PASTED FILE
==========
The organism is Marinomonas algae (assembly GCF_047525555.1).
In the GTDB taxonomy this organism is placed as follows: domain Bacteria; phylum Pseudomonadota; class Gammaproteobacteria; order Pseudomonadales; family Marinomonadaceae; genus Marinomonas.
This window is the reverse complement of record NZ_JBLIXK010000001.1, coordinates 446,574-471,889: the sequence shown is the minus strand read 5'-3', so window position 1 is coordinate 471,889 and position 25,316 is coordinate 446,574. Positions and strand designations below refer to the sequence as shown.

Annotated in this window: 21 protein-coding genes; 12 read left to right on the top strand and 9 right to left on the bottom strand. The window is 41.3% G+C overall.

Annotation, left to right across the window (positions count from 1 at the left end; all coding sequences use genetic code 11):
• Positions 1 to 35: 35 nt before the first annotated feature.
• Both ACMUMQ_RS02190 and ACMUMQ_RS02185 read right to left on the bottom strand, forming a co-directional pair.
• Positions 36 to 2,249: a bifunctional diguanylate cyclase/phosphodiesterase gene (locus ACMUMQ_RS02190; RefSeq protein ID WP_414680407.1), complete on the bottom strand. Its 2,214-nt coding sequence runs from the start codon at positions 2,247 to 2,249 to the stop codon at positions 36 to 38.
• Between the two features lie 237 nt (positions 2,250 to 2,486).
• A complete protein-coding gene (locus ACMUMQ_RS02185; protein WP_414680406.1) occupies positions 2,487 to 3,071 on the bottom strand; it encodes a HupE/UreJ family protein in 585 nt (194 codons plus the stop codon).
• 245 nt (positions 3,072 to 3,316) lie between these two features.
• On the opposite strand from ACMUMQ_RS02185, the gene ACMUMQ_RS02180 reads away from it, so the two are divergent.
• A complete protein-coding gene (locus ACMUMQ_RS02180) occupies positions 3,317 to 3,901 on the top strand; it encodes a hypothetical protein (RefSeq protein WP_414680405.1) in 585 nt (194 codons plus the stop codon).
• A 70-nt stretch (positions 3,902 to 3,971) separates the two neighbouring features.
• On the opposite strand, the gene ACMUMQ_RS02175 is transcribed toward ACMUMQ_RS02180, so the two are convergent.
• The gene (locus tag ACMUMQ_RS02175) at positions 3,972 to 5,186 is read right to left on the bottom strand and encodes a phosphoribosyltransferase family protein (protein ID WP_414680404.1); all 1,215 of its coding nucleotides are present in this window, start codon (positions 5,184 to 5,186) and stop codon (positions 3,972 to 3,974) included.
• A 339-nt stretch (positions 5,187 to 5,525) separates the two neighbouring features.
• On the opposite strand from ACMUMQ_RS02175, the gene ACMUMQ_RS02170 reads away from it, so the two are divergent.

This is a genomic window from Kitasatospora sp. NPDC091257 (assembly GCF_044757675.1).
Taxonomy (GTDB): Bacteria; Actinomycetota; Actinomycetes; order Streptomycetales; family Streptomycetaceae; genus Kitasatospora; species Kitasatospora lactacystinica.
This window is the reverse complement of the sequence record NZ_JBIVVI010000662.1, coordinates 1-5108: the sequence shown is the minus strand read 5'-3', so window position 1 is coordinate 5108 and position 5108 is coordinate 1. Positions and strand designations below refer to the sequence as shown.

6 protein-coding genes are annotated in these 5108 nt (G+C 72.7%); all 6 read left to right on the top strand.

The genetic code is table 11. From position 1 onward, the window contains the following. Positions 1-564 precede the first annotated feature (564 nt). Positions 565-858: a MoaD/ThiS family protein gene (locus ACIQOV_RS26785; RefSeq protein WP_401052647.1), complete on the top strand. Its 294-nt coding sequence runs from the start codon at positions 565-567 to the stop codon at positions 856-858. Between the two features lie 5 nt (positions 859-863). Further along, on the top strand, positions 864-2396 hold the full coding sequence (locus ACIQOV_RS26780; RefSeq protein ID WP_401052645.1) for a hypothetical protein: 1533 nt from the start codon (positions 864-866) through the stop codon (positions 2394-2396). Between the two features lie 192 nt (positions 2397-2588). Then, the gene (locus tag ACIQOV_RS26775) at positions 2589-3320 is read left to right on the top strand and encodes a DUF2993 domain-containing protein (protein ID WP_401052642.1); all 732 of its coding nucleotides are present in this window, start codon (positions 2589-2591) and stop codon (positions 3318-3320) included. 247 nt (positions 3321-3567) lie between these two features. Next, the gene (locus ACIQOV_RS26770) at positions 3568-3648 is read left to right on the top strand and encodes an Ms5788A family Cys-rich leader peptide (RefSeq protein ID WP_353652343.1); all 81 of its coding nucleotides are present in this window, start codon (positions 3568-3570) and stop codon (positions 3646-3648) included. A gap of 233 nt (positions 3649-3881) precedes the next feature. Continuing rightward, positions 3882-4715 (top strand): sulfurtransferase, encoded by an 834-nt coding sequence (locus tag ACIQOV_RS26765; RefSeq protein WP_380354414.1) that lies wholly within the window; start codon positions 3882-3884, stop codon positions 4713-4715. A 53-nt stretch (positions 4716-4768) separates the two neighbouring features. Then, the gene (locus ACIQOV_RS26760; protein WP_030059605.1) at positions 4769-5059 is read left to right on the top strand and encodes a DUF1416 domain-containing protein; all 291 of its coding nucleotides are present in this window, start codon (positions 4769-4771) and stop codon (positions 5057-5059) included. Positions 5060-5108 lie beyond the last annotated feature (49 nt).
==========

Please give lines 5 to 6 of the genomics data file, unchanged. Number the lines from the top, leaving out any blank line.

Annotation, left to right across the window (positions count from 1 at the left end; all coding sequences use genetic code 11):
• Positions 1 to 35: 35 nt before the first annotated feature.